She crossed the last few meters in one breath, stopped, crouched, took out her bow, and turned around, ready to take action. The long grass hid her from the deers’ searching eyes. The darkness, her lifelong frenemy, offered its help too. She waited, muscles strained with impatience, but the closer the herd approached, her nerves calmed down instead. The deer stampede, though discordant, somehow harmonized with the beat of her heart.
<So like what should I do now?> Gandoff asked.
Eh? Bloom frowned. Oh yeah, he’s still here.
<Explain again. Be precise. And cut off the ‘like’s.>
<Uh...> The speechless Gandoff gave her a blissful few seconds of silence on the messaging window, but in front of her, the mayhem had only just begun.
The hooves of the three forerunners fell on the patch, and the ground below them vanished. The shallow, a foot and a half deep pit overshadowed a hundred feet fall with the speed of their sprint. Gravity pulled them down too fast to react right into the waiting embrace of tens of six-inch-long iron spikes.
[Damage Dealt: 38]
[Damage Dealt: 43]
[Damage Dealt: 32]
The three deer wailed as the red bars above them reduced with each stab. The other deer skidded to a stop right at the edge of the pit. Watching the impaled deer thrash their legs, trying to push themselves up, a twinge of guilt marred Boom’s sense of achievement. Did this make her… a bad person?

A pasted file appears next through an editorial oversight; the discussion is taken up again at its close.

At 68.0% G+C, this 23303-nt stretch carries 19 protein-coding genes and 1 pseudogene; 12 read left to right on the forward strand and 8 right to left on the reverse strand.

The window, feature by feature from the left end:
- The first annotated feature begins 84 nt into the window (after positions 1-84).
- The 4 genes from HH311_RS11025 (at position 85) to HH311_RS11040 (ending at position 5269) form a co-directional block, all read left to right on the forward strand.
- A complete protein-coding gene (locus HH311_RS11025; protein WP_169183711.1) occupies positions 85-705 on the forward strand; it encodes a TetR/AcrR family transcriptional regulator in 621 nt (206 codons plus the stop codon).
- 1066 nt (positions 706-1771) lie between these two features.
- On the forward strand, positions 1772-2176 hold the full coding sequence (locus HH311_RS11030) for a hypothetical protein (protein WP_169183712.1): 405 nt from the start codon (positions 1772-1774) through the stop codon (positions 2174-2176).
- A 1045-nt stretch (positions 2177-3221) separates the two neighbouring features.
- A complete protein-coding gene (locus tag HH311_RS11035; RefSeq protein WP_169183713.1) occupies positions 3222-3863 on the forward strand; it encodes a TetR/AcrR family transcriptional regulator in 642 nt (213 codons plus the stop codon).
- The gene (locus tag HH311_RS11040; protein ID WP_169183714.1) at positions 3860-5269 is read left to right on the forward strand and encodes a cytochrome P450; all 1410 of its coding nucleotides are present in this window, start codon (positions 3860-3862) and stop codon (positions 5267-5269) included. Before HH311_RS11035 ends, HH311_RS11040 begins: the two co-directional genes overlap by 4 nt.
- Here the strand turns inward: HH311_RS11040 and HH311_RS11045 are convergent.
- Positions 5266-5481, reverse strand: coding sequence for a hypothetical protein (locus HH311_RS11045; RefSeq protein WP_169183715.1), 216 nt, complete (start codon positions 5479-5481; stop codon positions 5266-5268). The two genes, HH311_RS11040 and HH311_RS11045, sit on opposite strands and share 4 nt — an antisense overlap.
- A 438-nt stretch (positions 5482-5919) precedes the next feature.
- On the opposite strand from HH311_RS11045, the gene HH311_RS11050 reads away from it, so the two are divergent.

<Like I... uh, I- I got this spell.> Gandoff began, putting a timely stop to her introspection. Bloom kept some attention to the content of the message, but the uninjured deer on the opposite side of the pit captured the bulk of her focus. Thanks to the sacrifice of the first three, more than a dozen didn’t fall for the trap. And though a few were pacing around the edge of the pit, concerned for the injured ones, most had all four of their eyes scanning the nearby grass, searching for her.
The situation wasn’t ideal.
She just had to wait for them to either leave or... do something, so she put some more focus on Gandoff’s message. When she understood the gist of it, her eyebrows slowly rose. That situation... wasn’t that the same situation with Greyvern’s skills?
What the hell? Are they watching me or something?
The thought creeped her out. It was irrational, but her head turned around almost instinctively to glance at her surroundings. A small movement, but enough for the deer’s watchful eyes.
One of the deer screamed, looking straight at her. It didn’t take a second more for the rest to join in on the cacophony. She had an instant to react as the first beast to notice her leapt over the heads of its companions stuck in the pit. Her arrow flew, catching the beast in one shoulder. The impact plucked it out from the air right on top of one of the injured deer, but the harm was already done.
The others raised an outraged ruckus. They reared up, ready to jump. Bloom pressed her lips thin, glancing at the shaft of her bow. Archery was her favourite.
But right now...
<You won’t be able to return the spell even if you give up.> She sent to Gandoff, the weapon in her hand changing to one of the bandit’s swords she’d kept in the inventory.
<You’ve only got one chance.> Tongues of Red flame snaked down from her grip, swirling along the blade, gathering, concentrating on its razor-sharp edge. The herd of deer stopped for a second, almost afraid. But rage soon overwhelmed them as more than ten of them jumped forward at once.
<Don’t waste it.>
Bloom closed the message box, her sword drawing a horizontal arc through the air.
The blue bar above her plummeted to zero and a sea of red flame roared, submerging the world ahead of her.